'Shocking' statistics show just £4 per head spent on buses in Sheffield, compared with £77 in London
The huge gulf between bus services in Sheffield and London is illustrated by 'shocking' new statistics.
Nearly 18 times as much public money per person is spent on buses in the capital as in the Sheffield City Region, figures highlighted by Sheffield South East MP Clive Betts reveal.
Bus services within Sheffield and its nearest neighbours receive just £4.33 in central and local government funding per head, compared with £76.67 in London, according to the latest statistics for 2017/18 which he obtained from the House of Commons Library.
Mr Betts said: "The fact spending in London is so much higher than Sheffield and everywhere else in the country is one reason the bus network there works so much better.
"I knew London got more money but the scale of the difference shocked me and it should shock everyone because it's completely unfair."
Mr Betts said huge investment in Sheffield and elsewhere in the north was needed to arrest the 'downward spiral' in bus services in the area, where passenger numbers have fallen by nearly a fifth during the last decade and numerous services have been cut, including many earlier this summer.
The Government last month announced £220 million for a new bus strategy to improve services nationwide, which it said would include support for local authorities wishing to pursue London-style franchised bus networks.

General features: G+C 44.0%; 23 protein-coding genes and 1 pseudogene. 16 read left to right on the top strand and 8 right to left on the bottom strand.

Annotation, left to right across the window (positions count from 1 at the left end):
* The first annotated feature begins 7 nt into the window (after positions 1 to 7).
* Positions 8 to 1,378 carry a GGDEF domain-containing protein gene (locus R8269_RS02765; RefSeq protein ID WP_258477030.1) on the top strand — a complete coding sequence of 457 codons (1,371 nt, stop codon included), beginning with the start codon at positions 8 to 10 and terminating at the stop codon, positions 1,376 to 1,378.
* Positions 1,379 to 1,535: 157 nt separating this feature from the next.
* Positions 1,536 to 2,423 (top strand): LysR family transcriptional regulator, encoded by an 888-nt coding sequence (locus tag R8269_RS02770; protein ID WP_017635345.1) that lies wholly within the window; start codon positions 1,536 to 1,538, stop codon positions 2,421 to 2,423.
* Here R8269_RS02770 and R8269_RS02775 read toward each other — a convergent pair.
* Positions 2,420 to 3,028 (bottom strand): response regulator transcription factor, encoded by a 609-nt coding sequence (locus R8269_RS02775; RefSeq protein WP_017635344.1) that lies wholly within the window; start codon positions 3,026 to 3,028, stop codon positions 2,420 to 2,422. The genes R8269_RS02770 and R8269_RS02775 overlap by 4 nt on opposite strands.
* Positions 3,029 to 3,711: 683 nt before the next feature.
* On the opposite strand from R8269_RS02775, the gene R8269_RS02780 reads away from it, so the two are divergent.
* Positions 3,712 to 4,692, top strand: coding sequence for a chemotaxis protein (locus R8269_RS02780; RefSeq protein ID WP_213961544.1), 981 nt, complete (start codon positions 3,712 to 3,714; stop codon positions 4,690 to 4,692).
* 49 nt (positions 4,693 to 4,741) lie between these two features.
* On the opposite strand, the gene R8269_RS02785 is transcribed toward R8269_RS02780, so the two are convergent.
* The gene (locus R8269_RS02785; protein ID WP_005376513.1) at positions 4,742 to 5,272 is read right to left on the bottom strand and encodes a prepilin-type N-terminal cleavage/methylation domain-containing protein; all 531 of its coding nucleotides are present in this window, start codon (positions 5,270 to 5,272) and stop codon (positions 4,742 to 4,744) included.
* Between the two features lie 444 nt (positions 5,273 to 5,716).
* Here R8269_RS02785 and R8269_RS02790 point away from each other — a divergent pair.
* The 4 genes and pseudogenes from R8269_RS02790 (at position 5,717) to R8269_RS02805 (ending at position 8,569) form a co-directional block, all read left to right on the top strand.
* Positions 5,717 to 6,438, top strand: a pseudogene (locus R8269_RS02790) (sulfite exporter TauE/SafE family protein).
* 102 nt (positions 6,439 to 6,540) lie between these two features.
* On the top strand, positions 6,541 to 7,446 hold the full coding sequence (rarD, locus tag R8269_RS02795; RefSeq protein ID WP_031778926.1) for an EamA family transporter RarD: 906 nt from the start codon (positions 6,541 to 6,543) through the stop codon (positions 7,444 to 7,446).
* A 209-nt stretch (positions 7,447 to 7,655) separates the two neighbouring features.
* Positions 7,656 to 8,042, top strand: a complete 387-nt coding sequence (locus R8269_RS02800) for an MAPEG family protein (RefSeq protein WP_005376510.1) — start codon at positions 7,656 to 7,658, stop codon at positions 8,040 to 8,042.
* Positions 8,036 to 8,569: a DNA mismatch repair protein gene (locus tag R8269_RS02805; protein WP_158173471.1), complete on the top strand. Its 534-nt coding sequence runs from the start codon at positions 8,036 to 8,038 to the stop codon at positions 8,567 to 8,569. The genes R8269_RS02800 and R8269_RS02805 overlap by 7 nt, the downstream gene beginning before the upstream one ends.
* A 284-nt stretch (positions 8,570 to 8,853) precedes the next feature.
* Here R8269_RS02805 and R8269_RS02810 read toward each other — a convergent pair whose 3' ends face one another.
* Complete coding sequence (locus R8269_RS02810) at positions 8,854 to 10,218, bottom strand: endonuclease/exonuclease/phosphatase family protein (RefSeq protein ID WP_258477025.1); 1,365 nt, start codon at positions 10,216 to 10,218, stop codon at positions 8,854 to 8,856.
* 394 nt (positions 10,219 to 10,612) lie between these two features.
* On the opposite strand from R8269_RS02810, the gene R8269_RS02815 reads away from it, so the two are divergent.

Mr Betts claimed this money would not even ‘scratch the surface’, with more than half that amount needed to bring spending in South Yorkshire alone on a par with London, and he questioned whether the Government was truly committed to improving bus services in the north.
Mr Betts is heading up a review of bus services in South Yorkshire, which was launched by Sheffield City Region Mayor Dan Jarvis and is considering options including the use of franchising powers to regulate buses in the area.
He said more than 6,000 people have already taken part in the public consultation, which is due to close next Friday, October 18.
As well as hearing from passengers, bus companies and various organisations, he and fellow commissioners have been visiting and speaking to local authorities around the country to see if they can learn from what is happening elsewhere.
He said their findings showed the service in Sheffield is worse than not just in London but in many other parts of the UK.
“I was surprised when I visited Reading, for example, to find they have buses running through the night, whereas in Sheffield they stop at 11.30pm,” said Mr Betts.
A Department for Transport spokeswoman said: “Buses are vital for connecting people, homes and businesses, which is why we support local authorities by subsidising costs for these services by around £250m every year. This is on top of the additional £220m to improve bus services announced last month.”
“As part of this, last week we revealed that £30m will be paid directly to local authorities in 2020 to 2021, to help them boost current bus services or restore those that have been lost.
“We have also given powers to councils giving them a greater role in setting services in their areas and helping drive up the number of bus passengers.”
The Star has also contacted South Yorkshire Passenger Transport Executive, which coordinates public transport in the region, for a comment.